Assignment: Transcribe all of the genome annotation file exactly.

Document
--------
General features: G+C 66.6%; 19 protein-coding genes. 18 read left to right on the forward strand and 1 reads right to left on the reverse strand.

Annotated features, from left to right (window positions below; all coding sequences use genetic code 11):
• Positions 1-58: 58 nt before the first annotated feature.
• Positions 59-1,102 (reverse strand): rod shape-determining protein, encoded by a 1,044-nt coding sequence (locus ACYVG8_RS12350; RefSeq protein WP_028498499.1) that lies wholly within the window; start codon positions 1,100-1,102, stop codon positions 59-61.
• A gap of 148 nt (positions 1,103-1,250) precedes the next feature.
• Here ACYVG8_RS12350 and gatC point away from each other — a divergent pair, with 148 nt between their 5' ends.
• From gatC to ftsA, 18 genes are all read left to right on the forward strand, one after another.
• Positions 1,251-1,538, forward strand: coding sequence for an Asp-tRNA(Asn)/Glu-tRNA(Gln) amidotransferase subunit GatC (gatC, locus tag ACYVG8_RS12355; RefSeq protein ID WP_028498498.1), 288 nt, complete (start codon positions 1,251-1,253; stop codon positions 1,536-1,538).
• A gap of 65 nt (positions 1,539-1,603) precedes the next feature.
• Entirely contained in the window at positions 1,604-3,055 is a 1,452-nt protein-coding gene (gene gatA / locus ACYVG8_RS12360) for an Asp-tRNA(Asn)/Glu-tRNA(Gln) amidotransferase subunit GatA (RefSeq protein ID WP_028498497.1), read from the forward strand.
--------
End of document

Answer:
General features: G+C 66.6%; 19 protein-coding genes. 18 read left to right on the forward strand and 1 reads right to left on the reverse strand.

Annotated features, from left to right (window positions below; all coding sequences use genetic code 11):
• Positions 1-58: 58 nt before the first annotated feature.
• Positions 59-1,102 (reverse strand): rod shape-determining protein, encoded by a 1,044-nt coding sequence (locus ACYVG8_RS12350; RefSeq protein WP_028498499.1) that lies wholly within the window; start codon positions 1,100-1,102, stop codon positions 59-61.
• A gap of 148 nt (positions 1,103-1,250) precedes the next feature.
• Here ACYVG8_RS12350 and gatC point away from each other — a divergent pair, with 148 nt between their 5' ends.
• From gatC to ftsA, 18 genes are all read left to right on the forward strand, one after another.
• Positions 1,251-1,538, forward strand: coding sequence for an Asp-tRNA(Asn)/Glu-tRNA(Gln) amidotransferase subunit GatC (gatC, locus tag ACYVG8_RS12355; RefSeq protein ID WP_028498498.1), 288 nt, complete (start codon positions 1,251-1,253; stop codon positions 1,536-1,538).
• A gap of 65 nt (positions 1,539-1,603) precedes the next feature.
• Entirely contained in the window at positions 1,604-3,055 is a 1,452-nt protein-coding gene (gene gatA / locus ACYVG8_RS12360) for an Asp-tRNA(Asn)/Glu-tRNA(Gln) amidotransferase subunit GatA (RefSeq protein ID WP_028498497.1), read from the forward strand.